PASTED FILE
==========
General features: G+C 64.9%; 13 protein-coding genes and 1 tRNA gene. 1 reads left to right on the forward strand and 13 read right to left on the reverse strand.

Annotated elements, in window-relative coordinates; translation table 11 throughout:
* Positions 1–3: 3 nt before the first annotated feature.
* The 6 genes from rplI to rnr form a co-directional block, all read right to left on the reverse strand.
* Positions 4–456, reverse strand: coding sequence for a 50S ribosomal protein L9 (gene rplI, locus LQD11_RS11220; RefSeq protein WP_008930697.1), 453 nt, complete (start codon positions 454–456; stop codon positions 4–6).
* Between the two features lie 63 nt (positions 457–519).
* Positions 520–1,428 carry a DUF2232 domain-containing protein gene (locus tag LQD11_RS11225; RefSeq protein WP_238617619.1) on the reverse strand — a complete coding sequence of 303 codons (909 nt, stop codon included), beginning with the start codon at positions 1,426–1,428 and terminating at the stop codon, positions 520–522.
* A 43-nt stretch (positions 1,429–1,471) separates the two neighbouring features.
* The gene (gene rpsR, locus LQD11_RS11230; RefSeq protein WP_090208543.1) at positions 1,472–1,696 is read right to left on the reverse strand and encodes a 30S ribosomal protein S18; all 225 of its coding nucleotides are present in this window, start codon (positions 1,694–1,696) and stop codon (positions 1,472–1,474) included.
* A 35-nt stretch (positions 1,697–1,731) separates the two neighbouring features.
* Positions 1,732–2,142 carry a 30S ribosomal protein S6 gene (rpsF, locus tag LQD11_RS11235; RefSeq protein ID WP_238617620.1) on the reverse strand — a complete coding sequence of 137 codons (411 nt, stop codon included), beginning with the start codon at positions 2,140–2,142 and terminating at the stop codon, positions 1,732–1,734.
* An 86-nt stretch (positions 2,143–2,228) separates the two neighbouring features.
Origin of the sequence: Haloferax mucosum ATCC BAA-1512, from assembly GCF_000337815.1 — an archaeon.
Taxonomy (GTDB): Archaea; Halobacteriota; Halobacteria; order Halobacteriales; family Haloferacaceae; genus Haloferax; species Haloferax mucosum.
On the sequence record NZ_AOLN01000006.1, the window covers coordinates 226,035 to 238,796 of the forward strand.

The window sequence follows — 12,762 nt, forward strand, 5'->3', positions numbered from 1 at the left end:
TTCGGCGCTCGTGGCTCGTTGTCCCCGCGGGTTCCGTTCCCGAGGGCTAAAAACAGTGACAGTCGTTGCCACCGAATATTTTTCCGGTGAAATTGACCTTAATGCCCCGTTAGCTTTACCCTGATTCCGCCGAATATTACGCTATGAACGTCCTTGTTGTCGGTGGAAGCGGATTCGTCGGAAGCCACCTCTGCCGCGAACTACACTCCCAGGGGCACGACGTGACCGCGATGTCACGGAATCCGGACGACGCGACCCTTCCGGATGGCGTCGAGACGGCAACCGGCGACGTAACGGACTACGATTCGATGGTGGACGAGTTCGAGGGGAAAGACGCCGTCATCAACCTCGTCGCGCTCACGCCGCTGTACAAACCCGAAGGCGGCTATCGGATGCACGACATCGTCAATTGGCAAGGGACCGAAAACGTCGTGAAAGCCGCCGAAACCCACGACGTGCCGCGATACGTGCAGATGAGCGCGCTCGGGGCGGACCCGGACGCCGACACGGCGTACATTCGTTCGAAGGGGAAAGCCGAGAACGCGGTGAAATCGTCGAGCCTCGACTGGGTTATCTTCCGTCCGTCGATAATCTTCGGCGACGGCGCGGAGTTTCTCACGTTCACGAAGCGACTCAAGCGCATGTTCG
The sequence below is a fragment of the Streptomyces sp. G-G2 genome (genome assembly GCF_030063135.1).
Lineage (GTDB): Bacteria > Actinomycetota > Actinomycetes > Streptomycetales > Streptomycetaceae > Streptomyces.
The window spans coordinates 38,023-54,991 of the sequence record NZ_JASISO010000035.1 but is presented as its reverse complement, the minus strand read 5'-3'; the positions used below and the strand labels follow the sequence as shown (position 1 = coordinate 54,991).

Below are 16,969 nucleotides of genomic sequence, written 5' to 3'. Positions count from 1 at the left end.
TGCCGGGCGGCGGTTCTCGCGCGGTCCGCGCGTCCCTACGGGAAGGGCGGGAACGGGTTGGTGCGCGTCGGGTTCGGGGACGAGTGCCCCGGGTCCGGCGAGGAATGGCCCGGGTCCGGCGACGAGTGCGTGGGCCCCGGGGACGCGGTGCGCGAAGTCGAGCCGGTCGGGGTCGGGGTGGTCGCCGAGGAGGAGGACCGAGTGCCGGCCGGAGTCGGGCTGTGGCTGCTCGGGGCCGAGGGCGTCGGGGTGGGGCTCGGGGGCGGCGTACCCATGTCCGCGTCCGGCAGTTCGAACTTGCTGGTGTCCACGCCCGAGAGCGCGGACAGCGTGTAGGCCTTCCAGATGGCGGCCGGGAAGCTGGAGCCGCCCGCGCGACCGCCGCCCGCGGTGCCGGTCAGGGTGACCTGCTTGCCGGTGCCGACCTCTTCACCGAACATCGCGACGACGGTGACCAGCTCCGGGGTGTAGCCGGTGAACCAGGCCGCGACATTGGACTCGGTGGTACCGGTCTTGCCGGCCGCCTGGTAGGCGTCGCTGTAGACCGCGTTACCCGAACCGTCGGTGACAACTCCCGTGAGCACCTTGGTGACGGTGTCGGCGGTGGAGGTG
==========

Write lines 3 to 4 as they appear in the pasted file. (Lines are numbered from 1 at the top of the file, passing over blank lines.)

* Positions 1–3: 3 nt before the first annotated feature.
* The 6 genes from rplI to rnr form a co-directional block, all read right to left on the reverse strand.